jss_server_port - put the appropriate port number for your Casper server. This is usually 8443 or 443; change as appropriate.
log_location - put the preferred location of the log file for this script. If you don't have a preference, using the default setting of /var/log/caspercheck.log should be fine.
NOTE: Use caution when editing the functions or variables below the User-editable variables section of the script.
CasperCheck in operation
There's a number of checks built into the CasperCheck script. Here's how the script works in operation:
The script will run a check to see if it has a network address that is not a loopback address (like 127.0.0.1 or 0.0.0.0). If needed, the script will wait up to 60 minutes for a network connection to become available which doesn't use a loopback address.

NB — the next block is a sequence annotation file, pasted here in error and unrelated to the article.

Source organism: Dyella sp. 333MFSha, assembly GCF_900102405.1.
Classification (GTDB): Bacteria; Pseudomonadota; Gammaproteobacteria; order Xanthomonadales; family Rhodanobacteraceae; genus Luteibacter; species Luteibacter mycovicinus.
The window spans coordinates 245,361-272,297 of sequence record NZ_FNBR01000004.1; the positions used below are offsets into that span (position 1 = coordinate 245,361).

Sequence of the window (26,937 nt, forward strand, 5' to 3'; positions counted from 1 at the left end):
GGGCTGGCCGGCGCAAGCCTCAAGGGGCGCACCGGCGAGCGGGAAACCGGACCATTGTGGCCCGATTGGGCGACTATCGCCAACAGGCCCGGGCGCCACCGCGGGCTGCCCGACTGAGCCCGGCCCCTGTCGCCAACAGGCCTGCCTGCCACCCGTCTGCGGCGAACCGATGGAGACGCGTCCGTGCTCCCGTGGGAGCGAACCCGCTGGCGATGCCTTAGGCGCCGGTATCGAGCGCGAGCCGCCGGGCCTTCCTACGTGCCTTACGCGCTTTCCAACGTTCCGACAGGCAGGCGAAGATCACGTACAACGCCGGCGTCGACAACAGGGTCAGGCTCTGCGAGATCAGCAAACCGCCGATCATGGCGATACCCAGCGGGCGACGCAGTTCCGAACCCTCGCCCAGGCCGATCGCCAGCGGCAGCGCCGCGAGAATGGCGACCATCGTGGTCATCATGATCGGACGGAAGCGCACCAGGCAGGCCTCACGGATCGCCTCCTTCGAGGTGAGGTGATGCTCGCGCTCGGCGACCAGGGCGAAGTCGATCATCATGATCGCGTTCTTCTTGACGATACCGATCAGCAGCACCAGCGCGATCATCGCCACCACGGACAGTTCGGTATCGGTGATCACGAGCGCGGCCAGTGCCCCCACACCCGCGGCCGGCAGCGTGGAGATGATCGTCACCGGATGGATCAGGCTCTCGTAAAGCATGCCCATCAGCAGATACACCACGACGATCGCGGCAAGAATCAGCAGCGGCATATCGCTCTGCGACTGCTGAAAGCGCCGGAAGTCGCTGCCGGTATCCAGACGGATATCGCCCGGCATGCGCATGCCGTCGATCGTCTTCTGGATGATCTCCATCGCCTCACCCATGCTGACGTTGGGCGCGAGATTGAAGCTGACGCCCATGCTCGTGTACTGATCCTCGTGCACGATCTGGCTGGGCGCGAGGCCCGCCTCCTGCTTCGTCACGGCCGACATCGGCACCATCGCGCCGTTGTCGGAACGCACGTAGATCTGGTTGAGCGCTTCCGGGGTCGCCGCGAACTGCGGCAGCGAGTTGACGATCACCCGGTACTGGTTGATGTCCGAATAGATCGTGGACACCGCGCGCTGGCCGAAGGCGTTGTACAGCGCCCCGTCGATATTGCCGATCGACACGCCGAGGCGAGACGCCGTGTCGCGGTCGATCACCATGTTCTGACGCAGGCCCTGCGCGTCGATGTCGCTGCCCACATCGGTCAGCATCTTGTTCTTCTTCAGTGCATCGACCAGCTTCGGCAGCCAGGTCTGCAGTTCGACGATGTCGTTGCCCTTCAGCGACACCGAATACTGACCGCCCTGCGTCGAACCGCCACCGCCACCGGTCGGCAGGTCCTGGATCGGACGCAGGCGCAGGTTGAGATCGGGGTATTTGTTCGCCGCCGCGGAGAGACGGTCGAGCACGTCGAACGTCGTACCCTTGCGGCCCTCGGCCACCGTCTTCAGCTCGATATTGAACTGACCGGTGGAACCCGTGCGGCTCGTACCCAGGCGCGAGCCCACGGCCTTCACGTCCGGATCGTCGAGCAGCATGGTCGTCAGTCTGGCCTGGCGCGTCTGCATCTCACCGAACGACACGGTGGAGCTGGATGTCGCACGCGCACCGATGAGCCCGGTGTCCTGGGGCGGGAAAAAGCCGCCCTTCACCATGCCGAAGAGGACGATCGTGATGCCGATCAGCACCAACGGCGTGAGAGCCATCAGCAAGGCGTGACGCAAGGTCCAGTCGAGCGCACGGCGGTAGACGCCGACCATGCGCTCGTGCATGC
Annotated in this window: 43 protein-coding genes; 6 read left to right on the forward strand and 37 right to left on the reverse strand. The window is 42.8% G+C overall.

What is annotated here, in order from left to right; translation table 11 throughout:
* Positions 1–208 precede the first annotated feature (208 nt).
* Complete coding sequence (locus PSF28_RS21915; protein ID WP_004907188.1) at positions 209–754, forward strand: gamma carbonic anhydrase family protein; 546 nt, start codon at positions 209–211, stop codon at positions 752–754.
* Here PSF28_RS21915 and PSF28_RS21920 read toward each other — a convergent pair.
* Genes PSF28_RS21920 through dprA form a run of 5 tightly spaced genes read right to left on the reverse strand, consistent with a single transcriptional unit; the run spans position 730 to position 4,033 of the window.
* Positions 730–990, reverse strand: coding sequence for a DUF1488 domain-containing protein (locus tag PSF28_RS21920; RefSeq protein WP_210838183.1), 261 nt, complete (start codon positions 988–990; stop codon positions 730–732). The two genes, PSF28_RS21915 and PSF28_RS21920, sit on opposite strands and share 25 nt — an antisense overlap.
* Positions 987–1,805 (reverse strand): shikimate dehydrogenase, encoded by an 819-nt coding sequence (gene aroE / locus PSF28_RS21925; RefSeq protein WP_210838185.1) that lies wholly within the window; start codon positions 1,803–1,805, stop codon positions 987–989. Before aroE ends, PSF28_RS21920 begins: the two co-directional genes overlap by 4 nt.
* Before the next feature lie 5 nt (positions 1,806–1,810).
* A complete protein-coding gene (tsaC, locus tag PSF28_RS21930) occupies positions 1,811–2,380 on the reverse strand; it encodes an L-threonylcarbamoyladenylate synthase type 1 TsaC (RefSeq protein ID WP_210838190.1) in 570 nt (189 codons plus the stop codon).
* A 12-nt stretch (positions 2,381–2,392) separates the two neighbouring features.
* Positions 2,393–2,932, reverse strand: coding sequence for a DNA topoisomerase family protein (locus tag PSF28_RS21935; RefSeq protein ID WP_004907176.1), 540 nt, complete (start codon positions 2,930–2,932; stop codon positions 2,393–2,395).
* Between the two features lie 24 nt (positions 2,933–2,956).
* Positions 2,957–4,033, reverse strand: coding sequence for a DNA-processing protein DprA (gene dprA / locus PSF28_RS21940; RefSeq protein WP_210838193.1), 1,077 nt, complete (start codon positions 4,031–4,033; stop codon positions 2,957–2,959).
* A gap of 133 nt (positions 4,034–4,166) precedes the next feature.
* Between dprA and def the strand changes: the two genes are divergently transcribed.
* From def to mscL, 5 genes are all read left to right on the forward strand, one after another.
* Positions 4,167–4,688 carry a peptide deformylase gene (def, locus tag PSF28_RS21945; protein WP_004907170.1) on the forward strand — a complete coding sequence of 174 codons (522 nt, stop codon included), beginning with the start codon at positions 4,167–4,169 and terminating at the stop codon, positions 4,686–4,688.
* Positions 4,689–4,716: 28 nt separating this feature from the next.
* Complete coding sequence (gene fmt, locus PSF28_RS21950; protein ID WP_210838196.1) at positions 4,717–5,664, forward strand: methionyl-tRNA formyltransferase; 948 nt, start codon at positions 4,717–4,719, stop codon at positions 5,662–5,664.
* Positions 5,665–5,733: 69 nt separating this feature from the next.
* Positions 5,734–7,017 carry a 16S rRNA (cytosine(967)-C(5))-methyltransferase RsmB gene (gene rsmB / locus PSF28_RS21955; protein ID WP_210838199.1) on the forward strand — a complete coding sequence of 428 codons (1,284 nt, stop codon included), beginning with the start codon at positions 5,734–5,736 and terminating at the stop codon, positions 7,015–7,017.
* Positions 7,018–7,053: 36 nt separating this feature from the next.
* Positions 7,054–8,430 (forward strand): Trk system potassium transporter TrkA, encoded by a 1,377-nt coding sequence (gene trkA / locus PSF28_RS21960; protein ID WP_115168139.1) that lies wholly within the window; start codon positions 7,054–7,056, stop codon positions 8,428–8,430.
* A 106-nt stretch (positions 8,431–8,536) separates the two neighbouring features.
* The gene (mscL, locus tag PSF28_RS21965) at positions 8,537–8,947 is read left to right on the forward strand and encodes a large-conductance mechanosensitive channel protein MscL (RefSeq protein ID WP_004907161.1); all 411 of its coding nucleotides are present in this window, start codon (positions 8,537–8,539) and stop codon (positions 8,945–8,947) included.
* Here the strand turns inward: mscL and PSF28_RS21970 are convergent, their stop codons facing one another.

Note: The network connection check will occur every 5 seconds until the 60 minute limit is reached. If no network connection is found within 60 minutes, the script will exit at that point.
Once a network connection is established that passes the initial connection check, the script then pauses for two minutes to allow WiFi connections and DNS to come online and begin working.
A check is then run to ensure that the Mac is on the correct network by verifying that it can resolve the fully qualified domain name of the Casper server. If the verification check fails, the script will exit at that point.
Once the "correct network" check is passed, a check is then run to verify that the JSS's Tomcat service is responding via its port number.
Once the Tomcat service check is passed, a check is then run to verify that the latest available QuickAdd installer has been downloaded to the Mac. If not, a new QuickAdd installer is downloaded as a .zip file from the web server which hosts the zipped QuickAdd.
Once downloaded, the zip file is then checked to see if it is a valid zip archive. If the zip file check fails, the script will exit at that point.
If all of the above checks described above are passed, the CasperCheck script has verified the following:
A. It's got a network connection
B. It can actually see the Casper server